Digestive Health, Gut Health

Say Yes to This Non-Dairy Form of Kefir

Have you ever heard of kefir?

You probably have, especially if you’ve spent more than enough time in the dairy aisle. I’m not judging you…I promise!

Traditional kefir is a fermented milk product similar to yogurt. It’s fizzy, got a tangy taste, and is quite beneficial for total health.

In fact, it’s been used for centuries by cultures in the Middle East to help feel better.

The word “kefir” literally means “the good feeling one has after drinking it.”

That’s a Turkish translation if you’re wondering.

Many cultures have used kefir for centuries without knowing exactly what makes it so good for you.

What’s interesting is research has revealed some exciting benefits associated with kefir. Almost all of it confirming what people discovered well over 1,000 years ago. Follow these links to see exactly what kefir can do for you.   (123)

Now here’s where I have to deliver a bit of bad news. Most kefir is derived from dairy, which as I’ve noted numerous times, isn’t beneficial for our health.

To see why I don’t recommend dairy, please follow this link to see an article I wrote on the subject.

Now here’s where there’s a little good news.

There’s actually a non-dairy form of kefir available to you, and it’s made from the incredibly versatile coconut.

What is Coconut Kefir, and What Is It Good For?

Coconut kefir is nothing more than fermented coconut water.

As you might have guessed, since there’s fermentation going on inside coconut water, you might assume there’s something good brewing inside this concoction.

A bonus about coconut kefir is it tastes amazing!

The reasons coconut kefir is to be recommended are similar to why you would drink a dairy kefir.

1. Coconut kefir is high in probiotics. These healthy bacterial elements have a broad range of benefits.

We know many forms of bacterial probiotic are incredibly healthy. These probiotics can:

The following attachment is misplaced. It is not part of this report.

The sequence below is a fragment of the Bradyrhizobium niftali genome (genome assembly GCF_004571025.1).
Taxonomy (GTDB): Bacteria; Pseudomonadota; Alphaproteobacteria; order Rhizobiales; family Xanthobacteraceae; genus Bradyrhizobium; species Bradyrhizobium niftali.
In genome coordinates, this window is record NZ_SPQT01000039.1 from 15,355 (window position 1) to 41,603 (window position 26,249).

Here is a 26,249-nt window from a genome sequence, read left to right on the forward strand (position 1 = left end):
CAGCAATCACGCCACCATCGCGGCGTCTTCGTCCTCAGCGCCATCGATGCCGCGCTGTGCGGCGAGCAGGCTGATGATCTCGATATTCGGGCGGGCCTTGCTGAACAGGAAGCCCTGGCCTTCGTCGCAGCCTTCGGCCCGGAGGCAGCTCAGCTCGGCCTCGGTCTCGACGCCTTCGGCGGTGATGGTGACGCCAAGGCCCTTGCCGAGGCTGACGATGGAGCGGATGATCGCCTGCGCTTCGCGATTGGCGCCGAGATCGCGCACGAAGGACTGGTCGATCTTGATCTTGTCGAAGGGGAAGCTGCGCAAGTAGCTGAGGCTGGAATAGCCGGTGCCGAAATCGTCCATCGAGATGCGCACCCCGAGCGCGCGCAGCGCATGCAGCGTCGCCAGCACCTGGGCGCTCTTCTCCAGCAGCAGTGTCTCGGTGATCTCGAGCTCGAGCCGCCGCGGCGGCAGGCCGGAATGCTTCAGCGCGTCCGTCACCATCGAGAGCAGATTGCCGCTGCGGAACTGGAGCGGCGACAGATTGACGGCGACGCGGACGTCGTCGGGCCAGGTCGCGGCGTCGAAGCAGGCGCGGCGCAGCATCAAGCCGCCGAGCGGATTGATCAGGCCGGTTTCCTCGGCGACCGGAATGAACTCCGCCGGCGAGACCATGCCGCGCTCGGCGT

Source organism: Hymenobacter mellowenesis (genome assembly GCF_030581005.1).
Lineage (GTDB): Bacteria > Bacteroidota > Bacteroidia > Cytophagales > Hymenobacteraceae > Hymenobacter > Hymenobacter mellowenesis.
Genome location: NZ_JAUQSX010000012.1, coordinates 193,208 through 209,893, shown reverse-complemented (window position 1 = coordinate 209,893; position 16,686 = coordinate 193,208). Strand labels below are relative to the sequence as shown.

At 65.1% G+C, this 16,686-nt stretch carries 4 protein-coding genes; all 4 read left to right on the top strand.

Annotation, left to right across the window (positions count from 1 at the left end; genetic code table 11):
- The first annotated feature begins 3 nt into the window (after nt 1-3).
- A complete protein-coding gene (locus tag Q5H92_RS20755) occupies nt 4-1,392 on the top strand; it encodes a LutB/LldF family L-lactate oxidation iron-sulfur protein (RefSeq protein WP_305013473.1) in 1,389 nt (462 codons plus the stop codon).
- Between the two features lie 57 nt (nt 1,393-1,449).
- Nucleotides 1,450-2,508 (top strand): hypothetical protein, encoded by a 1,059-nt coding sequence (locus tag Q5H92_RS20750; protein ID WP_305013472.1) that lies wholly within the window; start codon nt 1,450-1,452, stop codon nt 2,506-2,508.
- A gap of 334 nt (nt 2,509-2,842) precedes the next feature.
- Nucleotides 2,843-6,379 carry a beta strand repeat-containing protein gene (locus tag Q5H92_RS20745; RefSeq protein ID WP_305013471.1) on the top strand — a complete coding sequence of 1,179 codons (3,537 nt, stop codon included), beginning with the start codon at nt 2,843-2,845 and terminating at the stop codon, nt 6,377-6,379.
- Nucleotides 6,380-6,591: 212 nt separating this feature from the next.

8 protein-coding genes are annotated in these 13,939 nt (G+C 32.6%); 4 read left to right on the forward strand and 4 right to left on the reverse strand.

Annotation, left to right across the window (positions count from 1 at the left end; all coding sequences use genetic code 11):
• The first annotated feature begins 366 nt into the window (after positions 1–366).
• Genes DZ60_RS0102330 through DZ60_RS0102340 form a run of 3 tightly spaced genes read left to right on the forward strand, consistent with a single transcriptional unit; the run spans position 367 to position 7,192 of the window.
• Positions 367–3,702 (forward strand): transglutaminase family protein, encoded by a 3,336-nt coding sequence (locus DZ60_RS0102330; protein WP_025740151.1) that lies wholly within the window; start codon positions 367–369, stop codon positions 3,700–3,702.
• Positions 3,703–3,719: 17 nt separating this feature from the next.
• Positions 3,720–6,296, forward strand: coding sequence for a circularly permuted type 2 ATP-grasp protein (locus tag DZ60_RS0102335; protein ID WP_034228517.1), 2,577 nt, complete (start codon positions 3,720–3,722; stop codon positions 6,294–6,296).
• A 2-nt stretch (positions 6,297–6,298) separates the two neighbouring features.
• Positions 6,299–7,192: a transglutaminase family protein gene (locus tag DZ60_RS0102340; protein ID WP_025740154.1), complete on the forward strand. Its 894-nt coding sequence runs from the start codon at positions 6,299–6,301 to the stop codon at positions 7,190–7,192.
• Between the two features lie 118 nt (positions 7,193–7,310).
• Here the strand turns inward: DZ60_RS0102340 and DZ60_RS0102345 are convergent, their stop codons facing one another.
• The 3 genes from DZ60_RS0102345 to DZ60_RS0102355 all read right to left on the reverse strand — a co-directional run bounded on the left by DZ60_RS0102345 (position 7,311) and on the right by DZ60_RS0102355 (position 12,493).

• Help Restore regular digestive health
  • Can help with absorption of vital minerals
  • Can help make bones stronger

And so much more.

As Chris Kresser notes:

It [kefir]  is a potent probiotic, consisting of both bacterial and yeast species of beneficial flora, and may help protect against gastrointestinal diseases. It has also been demonstrated to improve lactose digestion in adults with lactose intolerance.  In addition to providing the gut with healthy symbiotic microflora, many studies have also demonstrated the anti-fungal and antibacterial properties of kefir.  Certain bacteria strains from the kefir culture have been shown to help in treating colitis by regulating the inflammatory response of the intestinal cells.

2. It’s extremely hydrating. One of the benefits of coconut water is its ability to hydrate quickly. Coconut water is actually used in place of IVs in undeveloped countries as well in emergency situations. And these properties translate into the product of coconut kefir.

It’s been shown to work quite well to hydrate in the gut and can even help to heal the gut flora as well as enhancing mucous membranes in the intestines which helps promote the presence of probiotics.

3. It contains beneficial yeasts:

Natural News even writes:

 “Coconut Kefir also contains beneficial yeasts that are known to hunt out and destroy pathogenic yeasts in the body. These beneficial yeasts are considered the best defense against dangerous yeast organisms like candida. They clean, purify, and strengthen the intestinal walls and help the body become more efficient in resisting dangerous pathogens such as E. Coli, salmonella, and intestinal parasites.”

4. It’s easy to make: The good news is making coconut kefir isn’t difficult.

In fact, it’s all contained inside of this short little YouTube video.

Now it should be mentioned that coconut kefir isn’t going to be as powerful as dairy kefir.

This is primarily because dairy based kefirs have proteins and other nutrients coconut kefir is lacking.

However, that’s also what make dairy based kefirs hard on your body. Those proteins and sugars can be stressful on your gut, and since coconut doesn’t have them, it’s easier.

So the trade-off is worth it.

Get to making your own. I promise, unless you’re allergic to coconut, you won’t regret it.


Talk soon,

Dr. Wiggy